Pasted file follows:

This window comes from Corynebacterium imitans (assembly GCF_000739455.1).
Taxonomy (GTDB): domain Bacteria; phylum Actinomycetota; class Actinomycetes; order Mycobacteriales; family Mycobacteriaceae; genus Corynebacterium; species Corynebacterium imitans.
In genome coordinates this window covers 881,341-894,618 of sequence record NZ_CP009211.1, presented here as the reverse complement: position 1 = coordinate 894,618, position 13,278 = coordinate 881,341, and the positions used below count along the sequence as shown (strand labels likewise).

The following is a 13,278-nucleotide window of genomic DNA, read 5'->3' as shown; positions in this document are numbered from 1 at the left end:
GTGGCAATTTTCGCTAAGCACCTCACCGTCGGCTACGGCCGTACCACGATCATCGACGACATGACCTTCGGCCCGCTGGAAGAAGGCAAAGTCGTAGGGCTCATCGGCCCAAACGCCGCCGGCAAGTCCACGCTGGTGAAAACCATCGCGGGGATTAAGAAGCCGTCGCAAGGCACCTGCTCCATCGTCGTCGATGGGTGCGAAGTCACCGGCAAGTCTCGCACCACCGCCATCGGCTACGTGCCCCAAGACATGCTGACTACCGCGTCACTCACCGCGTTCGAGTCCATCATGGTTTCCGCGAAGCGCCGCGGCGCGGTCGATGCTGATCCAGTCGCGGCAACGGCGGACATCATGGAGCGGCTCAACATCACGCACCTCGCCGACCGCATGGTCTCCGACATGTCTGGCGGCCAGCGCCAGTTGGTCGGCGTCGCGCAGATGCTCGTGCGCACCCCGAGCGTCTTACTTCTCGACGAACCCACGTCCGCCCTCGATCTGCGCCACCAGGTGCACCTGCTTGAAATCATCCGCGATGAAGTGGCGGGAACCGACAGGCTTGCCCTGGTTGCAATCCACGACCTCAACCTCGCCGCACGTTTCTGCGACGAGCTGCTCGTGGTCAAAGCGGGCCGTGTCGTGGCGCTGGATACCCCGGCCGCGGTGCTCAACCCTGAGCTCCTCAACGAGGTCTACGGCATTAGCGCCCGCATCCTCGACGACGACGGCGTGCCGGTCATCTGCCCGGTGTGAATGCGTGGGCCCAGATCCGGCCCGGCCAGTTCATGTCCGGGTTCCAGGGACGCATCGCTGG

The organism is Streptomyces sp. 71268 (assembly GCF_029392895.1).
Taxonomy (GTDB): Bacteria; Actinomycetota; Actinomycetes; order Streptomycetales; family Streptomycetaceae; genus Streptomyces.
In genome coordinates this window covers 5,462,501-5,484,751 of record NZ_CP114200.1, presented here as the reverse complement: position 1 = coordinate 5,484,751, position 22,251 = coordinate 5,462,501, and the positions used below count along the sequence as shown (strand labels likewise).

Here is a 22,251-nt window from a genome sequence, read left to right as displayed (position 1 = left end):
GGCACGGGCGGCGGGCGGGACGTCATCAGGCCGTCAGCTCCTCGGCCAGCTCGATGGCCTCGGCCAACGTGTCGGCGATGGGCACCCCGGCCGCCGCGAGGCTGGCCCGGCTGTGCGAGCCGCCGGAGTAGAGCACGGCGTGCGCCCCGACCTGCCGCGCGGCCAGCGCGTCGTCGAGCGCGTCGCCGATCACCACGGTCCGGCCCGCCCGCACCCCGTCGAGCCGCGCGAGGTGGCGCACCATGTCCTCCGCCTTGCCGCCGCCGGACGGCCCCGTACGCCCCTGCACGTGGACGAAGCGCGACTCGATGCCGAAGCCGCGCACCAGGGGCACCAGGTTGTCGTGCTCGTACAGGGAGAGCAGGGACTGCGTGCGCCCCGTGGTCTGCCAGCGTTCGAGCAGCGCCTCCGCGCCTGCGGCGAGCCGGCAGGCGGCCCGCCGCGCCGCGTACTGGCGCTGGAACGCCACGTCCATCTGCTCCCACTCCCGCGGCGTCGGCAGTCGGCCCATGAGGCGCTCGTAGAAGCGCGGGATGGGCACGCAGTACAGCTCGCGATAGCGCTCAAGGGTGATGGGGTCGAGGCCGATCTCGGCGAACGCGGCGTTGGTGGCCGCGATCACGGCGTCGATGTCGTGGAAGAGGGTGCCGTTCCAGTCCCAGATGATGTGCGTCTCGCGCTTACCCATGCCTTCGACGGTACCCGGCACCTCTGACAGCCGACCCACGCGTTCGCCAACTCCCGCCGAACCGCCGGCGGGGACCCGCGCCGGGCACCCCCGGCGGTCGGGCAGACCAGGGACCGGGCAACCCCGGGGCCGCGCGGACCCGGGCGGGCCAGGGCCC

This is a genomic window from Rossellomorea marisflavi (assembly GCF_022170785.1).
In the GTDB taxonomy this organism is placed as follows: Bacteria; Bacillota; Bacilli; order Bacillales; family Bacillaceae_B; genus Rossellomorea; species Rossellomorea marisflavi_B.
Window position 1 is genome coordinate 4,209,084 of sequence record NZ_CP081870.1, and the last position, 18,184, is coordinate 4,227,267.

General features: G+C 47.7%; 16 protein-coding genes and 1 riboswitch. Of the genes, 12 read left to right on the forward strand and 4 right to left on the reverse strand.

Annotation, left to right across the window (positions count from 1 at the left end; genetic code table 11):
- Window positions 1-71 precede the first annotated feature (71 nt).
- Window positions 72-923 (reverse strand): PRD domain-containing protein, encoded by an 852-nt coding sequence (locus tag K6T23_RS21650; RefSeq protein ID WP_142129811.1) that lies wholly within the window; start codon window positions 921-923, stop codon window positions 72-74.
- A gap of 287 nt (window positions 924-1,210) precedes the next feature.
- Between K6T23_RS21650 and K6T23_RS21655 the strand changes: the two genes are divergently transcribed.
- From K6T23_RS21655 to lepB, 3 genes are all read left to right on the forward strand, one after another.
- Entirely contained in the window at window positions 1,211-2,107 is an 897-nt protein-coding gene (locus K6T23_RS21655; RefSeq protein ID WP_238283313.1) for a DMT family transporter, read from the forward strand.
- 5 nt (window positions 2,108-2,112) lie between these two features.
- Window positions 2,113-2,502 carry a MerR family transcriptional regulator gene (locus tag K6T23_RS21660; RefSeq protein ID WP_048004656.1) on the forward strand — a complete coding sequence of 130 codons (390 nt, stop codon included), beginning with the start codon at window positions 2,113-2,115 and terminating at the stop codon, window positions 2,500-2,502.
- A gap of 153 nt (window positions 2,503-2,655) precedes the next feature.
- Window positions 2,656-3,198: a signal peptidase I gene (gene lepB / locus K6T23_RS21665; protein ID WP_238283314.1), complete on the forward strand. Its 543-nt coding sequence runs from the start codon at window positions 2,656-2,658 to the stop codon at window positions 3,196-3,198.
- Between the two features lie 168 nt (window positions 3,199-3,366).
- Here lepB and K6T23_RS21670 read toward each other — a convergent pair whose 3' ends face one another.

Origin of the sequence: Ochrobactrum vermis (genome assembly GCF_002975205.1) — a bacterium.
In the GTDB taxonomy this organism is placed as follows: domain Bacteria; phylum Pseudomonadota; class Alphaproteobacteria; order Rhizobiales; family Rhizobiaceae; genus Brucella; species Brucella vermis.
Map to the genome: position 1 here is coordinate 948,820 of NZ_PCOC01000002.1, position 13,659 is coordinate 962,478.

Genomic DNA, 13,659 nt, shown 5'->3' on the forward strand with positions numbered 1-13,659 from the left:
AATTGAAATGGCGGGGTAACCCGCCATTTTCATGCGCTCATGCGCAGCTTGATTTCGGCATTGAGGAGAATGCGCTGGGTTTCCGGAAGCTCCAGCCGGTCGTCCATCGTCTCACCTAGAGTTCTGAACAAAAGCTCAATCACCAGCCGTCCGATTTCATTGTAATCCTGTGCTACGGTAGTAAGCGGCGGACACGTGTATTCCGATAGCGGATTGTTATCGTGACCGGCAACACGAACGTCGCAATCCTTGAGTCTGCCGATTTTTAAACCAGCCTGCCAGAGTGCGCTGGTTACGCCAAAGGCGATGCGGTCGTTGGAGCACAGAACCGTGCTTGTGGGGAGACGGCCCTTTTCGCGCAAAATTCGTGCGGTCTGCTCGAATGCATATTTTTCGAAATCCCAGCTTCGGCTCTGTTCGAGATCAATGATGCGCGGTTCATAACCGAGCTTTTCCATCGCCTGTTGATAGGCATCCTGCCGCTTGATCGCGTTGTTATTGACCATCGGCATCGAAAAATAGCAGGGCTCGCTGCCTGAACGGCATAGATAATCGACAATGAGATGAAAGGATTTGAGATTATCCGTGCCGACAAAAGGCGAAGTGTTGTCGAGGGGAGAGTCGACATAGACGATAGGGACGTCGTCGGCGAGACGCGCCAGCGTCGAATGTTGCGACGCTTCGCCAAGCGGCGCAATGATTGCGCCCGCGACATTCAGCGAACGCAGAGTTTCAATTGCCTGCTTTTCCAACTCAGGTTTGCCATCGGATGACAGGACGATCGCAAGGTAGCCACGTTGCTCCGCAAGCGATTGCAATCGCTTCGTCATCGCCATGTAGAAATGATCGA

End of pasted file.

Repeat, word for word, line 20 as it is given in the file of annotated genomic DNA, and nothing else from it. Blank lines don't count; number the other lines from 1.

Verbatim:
- From K6T23_RS21655 to lepB, 3 genes are all read left to right on the forward strand, one after another.